Conservatives cheered the opinions of Justice Neil Gorsuch, President Trump's pick to fill the Supreme Court vacancy created by the death of Justice Antonin Scalia, as the high court's term came to a close Monday.

Although Gorsuch joined the high court in April, with only two months left in its term, Judicial Crisis Network chief counsel Carrie Severino said his actions have demonstrated "an indication of good things to come."

"[Gorsuch's actions] show him to be what we believed him to be: a solid constitutionalist, a solid textualist," Severino said.

On Monday, Gorsuch dissented from the high court's striking down of an Arkansas birth certificate law for same-sex couples and sided with Justice Clarence Thomas that the block on Trump's travel ban should not have been only partially lifted. He also joined Thomas' dissent from the Supreme Court's decision not to hear a Second Amendment controversy regarding carrying guns for self-defense. Last week, he and Thomas dissented in a 7-2 ruling over the judicial review process for complaints filed by federal employees.

He also joined Chief Justice John Roberts' opinion on Monday that a Missouri law that forbade state funds from going to a church playground was unconstitutional. But Gorsuch, as well as Thomas, disagreed with a distinction Roberts made in a footnote to the opinion.

"The court leaves open the possibility a useful distinction might be drawn between laws that discriminate on the basis of religious status and religious use," Gorsuch wrote. "Respectfully, I harbor doubts about the stability of such a line. Does a religious man say grace before dinner? Or does a man begin his meal in a religious manner?"

Acton Institute senior editor Joe Carter praised Gorsuch's concurring opinion in the Trinity Lutheran case on Monday. The Acton Institute is a think tank dedicated to "a free and virtuous society characterized by individual liberty and sustained by religious principles."

"In his first concurring opinion for the court, Gorsuch has established himself as a champion of religious freedom, and a justice willing to place limits on the power of the state," Carter said in an email. "By taking such a bold stand he's showing he may be the worthy successor to the great Justice Scalia we've been hoping for."

Severino, who formerly clerked for Thomas, noted that she was pleased to see Gorsuch aligned with Thomas on several cases. The Judicial Crisis Network played a large role in pushing for Gorsuch's confirmation.

Scalia's death provided a reason for many right-leaning voters and doctrinaire conservatives to pull the lever for Trump in November, and Gorsuch so far does not appear to have disappointed.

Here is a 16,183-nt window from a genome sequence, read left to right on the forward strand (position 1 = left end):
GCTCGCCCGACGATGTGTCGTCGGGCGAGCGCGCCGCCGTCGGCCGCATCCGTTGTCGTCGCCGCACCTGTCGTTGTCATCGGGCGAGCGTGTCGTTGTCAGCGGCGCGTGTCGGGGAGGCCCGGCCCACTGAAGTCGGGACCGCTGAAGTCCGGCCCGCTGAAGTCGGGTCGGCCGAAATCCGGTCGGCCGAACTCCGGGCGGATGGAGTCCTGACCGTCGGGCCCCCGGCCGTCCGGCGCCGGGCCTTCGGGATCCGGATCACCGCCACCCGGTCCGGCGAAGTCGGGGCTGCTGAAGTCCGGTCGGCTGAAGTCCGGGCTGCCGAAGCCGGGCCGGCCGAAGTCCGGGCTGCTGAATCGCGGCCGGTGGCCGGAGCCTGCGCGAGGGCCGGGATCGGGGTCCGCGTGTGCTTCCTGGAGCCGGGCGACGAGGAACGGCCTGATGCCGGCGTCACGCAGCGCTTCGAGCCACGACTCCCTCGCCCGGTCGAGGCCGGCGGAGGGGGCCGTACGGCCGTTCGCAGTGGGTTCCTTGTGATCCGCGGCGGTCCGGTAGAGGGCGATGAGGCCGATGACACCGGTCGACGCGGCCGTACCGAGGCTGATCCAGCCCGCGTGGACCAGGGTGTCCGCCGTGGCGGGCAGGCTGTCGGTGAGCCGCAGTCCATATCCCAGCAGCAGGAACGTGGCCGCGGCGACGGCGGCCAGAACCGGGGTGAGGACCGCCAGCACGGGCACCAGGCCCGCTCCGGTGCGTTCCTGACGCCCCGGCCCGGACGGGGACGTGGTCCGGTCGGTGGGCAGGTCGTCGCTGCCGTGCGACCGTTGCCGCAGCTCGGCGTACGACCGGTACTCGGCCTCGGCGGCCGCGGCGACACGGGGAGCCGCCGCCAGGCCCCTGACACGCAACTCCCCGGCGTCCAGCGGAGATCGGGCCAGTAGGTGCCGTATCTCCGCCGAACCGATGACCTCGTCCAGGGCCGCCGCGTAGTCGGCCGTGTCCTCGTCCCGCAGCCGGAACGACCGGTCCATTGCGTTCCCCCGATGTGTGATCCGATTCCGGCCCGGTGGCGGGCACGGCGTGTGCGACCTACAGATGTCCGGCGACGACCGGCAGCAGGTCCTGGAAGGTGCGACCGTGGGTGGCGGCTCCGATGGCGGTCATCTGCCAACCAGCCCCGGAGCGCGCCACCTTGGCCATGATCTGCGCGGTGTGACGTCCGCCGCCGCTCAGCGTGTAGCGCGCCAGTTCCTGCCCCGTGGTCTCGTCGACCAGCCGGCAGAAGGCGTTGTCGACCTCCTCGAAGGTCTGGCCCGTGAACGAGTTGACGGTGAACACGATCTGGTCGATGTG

Ilya Shapiro, a senior fellow at the libertarian Cato Institute, said Monday that Gorsuch has proved himself a "worthy successor to Scalia."

"He's the real deal," Shapiro said in a statement. "Those who hoped for (or feared) a smooth-writing textualist with strong views on the separation of powers got exactly what they expected. He's dived right into the melee and provides a refreshing voice on the [Supreme] Court."

The conservative Family Research Council also applauded Gorsuch Monday and suggested his actions provided a harbinger of things to come.

"With the recent addition of Justice Gorsuch, we are much more optimistic about the future of religious freedom in America," said Travis Weber, the council's director of the Center for Religious Liberty, in a statement. "The Supreme Court rightly found that the freedom of religion, including that of Trinity Lutheran, is clearly protected by the Constitution. Justice Gorsuch's presence will re-enforce a welcome originalist voice in not just the Trinity Lutheran case but also plenty of pivotal cases in the decades to come."

Liberals, meanwhile, fretted about what Gorsuch's presence on the Supreme Court will mean for years to come.

Gorsuch, alongside Justice Samuel Alito, joined Thomas' opinion saying that the Supreme Court should have removed all components of lower courts' blockade of Trump's travel ban.

In response, Hawaii Sen. Mazie Hirono labeled the justices the "three horsemen of the apocalypse."

"Neil Gorsuch is Clarence Thomas's Mini-Me," said Jeffrey Toobin, a progressive legal analyst, on Twitter.

Gorsuch dissented from the Supreme Court's opinion to strike down Arkansas' birth certificate law as unconstitutional because it contravened the high court's 2015 ruling legalizing same-sex marriage. Gorsuch dissented sharply, saying he thought the Supreme Court's summary reversal of the Arkansas Supreme Court decision was not warranted.

Harvard law professor Laurence Tribe viewed Gorsuch's dissent as reason to sound an alarm about the newest justice's jurisprudence.

"That Justice Gorsuch would dissent from this modest holding should wake up all who hoped he would display a modicum of constitutional wisdom," Tribe tweeted about Gorsuch's dissent.

The left-leaning Alliance for Justice said Gorsuch's opinions on Monday provide a "critical reminder that Supreme Court appointments have far-reaching consequences for our democracy."

"The rulings handed down today confirm that Justice Neil Gorsuch is staking out a position on the court's extreme right flank," said Nan Aron, Alliance for Justice president.